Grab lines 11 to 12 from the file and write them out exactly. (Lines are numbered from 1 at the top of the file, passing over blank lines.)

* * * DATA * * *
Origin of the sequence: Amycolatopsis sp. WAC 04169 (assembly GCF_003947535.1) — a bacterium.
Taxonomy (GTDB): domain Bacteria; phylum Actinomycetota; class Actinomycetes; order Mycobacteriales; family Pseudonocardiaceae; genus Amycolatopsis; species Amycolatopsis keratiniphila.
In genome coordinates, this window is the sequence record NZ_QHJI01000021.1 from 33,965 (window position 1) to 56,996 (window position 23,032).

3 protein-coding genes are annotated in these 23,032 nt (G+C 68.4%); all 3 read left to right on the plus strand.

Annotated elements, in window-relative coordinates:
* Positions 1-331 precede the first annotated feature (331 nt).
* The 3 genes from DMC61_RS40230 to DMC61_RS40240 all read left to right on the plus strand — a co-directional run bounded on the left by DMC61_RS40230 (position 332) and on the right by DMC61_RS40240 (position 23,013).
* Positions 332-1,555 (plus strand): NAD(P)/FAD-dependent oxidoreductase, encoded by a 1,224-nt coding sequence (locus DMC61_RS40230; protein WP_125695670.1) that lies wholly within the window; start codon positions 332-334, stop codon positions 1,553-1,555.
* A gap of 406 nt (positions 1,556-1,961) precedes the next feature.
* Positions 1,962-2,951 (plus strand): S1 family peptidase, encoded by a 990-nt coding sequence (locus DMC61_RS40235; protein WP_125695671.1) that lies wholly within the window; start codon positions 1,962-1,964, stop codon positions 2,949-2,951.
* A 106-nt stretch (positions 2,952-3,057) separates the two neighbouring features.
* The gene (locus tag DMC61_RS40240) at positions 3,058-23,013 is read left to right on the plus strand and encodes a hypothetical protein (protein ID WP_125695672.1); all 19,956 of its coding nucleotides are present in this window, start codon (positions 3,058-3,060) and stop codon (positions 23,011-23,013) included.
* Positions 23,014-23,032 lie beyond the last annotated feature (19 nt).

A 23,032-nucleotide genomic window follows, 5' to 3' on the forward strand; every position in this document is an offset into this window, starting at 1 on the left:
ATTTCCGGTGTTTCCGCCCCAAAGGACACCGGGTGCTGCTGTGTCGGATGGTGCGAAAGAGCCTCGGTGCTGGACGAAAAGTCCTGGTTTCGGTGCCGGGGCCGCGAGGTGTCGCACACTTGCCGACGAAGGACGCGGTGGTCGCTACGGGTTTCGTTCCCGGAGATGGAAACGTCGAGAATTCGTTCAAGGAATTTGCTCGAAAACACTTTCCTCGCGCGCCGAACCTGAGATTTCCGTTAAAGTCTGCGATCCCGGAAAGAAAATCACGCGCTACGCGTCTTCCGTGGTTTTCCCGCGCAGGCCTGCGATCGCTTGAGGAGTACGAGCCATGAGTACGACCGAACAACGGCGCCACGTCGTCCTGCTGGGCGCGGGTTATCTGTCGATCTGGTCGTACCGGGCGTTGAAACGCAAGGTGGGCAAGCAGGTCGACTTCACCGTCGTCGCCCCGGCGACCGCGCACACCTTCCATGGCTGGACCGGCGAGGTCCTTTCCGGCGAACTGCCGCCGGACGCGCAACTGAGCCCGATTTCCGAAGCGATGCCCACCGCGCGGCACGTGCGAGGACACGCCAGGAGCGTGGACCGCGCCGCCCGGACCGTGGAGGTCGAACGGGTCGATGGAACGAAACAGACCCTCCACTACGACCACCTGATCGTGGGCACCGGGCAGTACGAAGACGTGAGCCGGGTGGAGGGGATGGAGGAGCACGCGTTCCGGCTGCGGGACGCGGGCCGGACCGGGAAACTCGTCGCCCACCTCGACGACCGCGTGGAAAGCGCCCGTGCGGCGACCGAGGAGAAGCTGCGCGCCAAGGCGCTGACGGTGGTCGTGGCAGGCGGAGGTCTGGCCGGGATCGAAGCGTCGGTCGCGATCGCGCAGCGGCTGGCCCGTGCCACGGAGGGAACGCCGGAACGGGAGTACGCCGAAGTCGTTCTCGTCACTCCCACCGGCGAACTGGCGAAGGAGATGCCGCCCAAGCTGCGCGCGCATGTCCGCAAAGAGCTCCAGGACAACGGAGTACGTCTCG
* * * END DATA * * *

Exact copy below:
* A 106-nt stretch (positions 2,952-3,057) separates the two neighbouring features.
* The gene (locus tag DMC61_RS40240) at positions 3,058-23,013 is read left to right on the plus strand and encodes a hypothetical protein (protein ID WP_125695672.1); all 19,956 of its coding nucleotides are present in this window, start codon (positions 3,058-3,060) and stop codon (positions 23,011-23,013) included.